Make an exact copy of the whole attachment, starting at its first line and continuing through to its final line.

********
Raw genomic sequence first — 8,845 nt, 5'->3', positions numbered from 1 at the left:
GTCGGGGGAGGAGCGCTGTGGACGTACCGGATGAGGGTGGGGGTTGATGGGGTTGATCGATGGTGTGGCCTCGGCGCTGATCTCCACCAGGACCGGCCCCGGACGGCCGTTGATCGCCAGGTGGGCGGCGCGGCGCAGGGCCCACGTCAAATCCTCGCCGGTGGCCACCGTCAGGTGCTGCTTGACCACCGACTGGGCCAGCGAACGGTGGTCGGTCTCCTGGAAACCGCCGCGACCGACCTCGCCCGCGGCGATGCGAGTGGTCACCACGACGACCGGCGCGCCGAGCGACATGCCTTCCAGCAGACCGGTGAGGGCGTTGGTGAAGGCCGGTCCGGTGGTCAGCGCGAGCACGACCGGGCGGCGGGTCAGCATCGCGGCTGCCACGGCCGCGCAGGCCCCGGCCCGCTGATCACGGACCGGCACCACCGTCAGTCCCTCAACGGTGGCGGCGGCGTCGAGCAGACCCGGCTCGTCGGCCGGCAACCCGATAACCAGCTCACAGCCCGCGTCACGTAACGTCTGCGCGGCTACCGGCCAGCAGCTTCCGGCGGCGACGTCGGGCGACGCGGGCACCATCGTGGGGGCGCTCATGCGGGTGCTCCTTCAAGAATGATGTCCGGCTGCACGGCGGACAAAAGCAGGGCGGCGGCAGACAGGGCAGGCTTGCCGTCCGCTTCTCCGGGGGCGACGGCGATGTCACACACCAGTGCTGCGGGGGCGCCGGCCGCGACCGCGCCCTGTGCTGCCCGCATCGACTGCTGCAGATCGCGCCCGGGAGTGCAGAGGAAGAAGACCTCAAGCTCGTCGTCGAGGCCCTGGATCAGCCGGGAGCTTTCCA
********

Raw genomic sequence first — 8,845 nt, 5'->3', positions numbered from 1 at the left:
GTCGGGGGAGGAGCGCTGTGGACGTACCGGATGAGGGTGGGGGTTGATGGGGTTGATCGATGGTGTGGCCTCGGCGCTGATCTCCACCAGGACCGGCCCCGGACGGCCGTTGATCGCCAGGTGGGCGGCGCGGCGCAGGGCCCACGTCAAATCCTCGCCGGTGGCCACCGTCAGGTGCTGCTTGACCACCGACTGGGCCAGCGAACGGTGGTCGGTCTCCTGGAAACCGCCGCGACCGACCTCGCCCGCGGCGATGCGAGTGGTCACCACGACGACCGGCGCGCCGAGCGACATGCCTTCCAGCAGACCGGTGAGGGCGTTGGTGAAGGCCGGTCCGGTGGTCAGCGCGAGCACGACCGGGCGGCGGGTCAGCATCGCGGCTGCCACGGCCGCGCAGGCCCCGGCCCGCTGATCACGGACCGGCACCACCGTCAGTCCCTCAACGGTGGCGGCGGCGTCGAGCAGACCCGGCTCGTCGGCCGGCAACCCGATAACCAGCTCACAGCCCGCGTCACGTAACGTCTGCGCGGCTACCGGCCAGCAGCTTCCGGCGGCGACGTCGGGCGACGCGGGCACCATCGTGGGGGCGCTCATGCGGGTGCTCCTTCAAGAATGATGTCCGGCTGCACGGCGGACAAAAGCAGGGCGGCGGCAGACAGGGCAGGCTTGCCGTCCGCTTCTCCGGGGGCGACGGCGATGTCACACACCAGTGCTGCGGGGGCGCCGGCCGCGACCGCGCCCTGTGCTGCCCGCATCGACTGCTGCAGATCGCGCCCGGGAGTGCAGAGGAAGAAGACCTCAAGCTCGTCGTCGAGGCCCTGGATCAGCCGGGAGCTTTCCA